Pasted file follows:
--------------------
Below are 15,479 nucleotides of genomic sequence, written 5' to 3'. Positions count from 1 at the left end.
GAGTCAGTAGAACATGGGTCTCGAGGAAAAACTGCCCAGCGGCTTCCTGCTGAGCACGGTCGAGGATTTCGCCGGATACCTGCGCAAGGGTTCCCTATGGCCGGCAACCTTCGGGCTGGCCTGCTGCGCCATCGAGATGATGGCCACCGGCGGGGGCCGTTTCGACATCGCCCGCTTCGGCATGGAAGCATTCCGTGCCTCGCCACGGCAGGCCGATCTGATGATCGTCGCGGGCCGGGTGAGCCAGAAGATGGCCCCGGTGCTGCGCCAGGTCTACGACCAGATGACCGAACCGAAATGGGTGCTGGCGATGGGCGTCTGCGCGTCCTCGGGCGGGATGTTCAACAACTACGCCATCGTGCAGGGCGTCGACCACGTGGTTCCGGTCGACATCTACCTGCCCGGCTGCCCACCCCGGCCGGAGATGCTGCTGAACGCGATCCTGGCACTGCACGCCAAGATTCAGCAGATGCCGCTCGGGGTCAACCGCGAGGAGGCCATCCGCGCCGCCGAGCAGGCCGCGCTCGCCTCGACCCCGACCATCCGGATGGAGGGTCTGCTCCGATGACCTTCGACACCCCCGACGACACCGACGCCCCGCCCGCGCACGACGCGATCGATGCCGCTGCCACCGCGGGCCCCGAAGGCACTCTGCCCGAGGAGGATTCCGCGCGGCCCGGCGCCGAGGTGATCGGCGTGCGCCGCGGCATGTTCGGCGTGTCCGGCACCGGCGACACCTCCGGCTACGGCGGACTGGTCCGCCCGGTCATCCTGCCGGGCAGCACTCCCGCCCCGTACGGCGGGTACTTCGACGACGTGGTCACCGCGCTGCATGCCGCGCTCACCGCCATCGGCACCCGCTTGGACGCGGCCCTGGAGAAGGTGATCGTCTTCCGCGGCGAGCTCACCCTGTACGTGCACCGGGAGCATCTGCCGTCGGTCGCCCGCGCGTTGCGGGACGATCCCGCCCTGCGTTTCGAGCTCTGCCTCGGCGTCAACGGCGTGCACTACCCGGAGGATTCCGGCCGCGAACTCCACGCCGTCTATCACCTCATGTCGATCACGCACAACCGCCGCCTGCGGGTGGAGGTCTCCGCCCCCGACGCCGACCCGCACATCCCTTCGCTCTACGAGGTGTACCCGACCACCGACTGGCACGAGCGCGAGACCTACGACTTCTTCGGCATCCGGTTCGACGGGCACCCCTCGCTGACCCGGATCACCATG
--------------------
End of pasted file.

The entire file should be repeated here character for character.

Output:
Below are 15,479 nucleotides of genomic sequence, written 5' to 3'. Positions count from 1 at the left end.
GAGTCAGTAGAACATGGGTCTCGAGGAAAAACTGCCCAGCGGCTTCCTGCTGAGCACGGTCGAGGATTTCGCCGGATACCTGCGCAAGGGTTCCCTATGGCCGGCAACCTTCGGGCTGGCCTGCTGCGCCATCGAGATGATGGCCACCGGCGGGGGCCGTTTCGACATCGCCCGCTTCGGCATGGAAGCATTCCGTGCCTCGCCACGGCAGGCCGATCTGATGATCGTCGCGGGCCGGGTGAGCCAGAAGATGGCCCCGGTGCTGCGCCAGGTCTACGACCAGATGACCGAACCGAAATGGGTGCTGGCGATGGGCGTCTGCGCGTCCTCGGGCGGGATGTTCAACAACTACGCCATCGTGCAGGGCGTCGACCACGTGGTTCCGGTCGACATCTACCTGCCCGGCTGCCCACCCCGGCCGGAGATGCTGCTGAACGCGATCCTGGCACTGCACGCCAAGATTCAGCAGATGCCGCTCGGGGTCAACCGCGAGGAGGCCATCCGCGCCGCCGAGCAGGCCGCGCTCGCCTCGACCCCGACCATCCGGATGGAGGGTCTGCTCCGATGACCTTCGACACCCCCGACGACACCGACGCCCCGCCCGCGCACGACGCGATCGATGCCGCTGCCACCGCGGGCCCCGAAGGCACTCTGCCCGAGGAGGATTCCGCGCGGCCCGGCGCCGAGGTGATCGGCGTGCGCCGCGGCATGTTCGGCGTGTCCGGCACCGGCGACACCTCCGGCTACGGCGGACTGGTCCGCCCGGTCATCCTGCCGGGCAGCACTCCCGCCCCGTACGGCGGGTACTTCGACGACGTGGTCACCGCGCTGCATGCCGCGCTCACCGCCATCGGCACCCGCTTGGACGCGGCCCTGGAGAAGGTGATCGTCTTCCGCGGCGAGCTCACCCTGTACGTGCACCGGGAGCATCTGCCGTCGGTCGCCCGCGCGTTGCGGGACGATCCCGCCCTGCGTTTCGAGCTCTGCCTCGGCGTCAACGGCGTGCACTACCCGGAGGATTCCGGCCGCGAACTCCACGCCGTCTATCACCTCATGTCGATCACGCACAACCGCCGCCTGCGGGTGGAGGTCTCCGCCCCCGACGCCGACCCGCACATCCCTTCGCTCTACGAGGTGTACCCGACCACCGACTGGCACGAGCGCGAGACCTACGACTTCTTCGGCATCCGGTTCGACGGGCACCCCTCGCTGACCCGGATCACCATG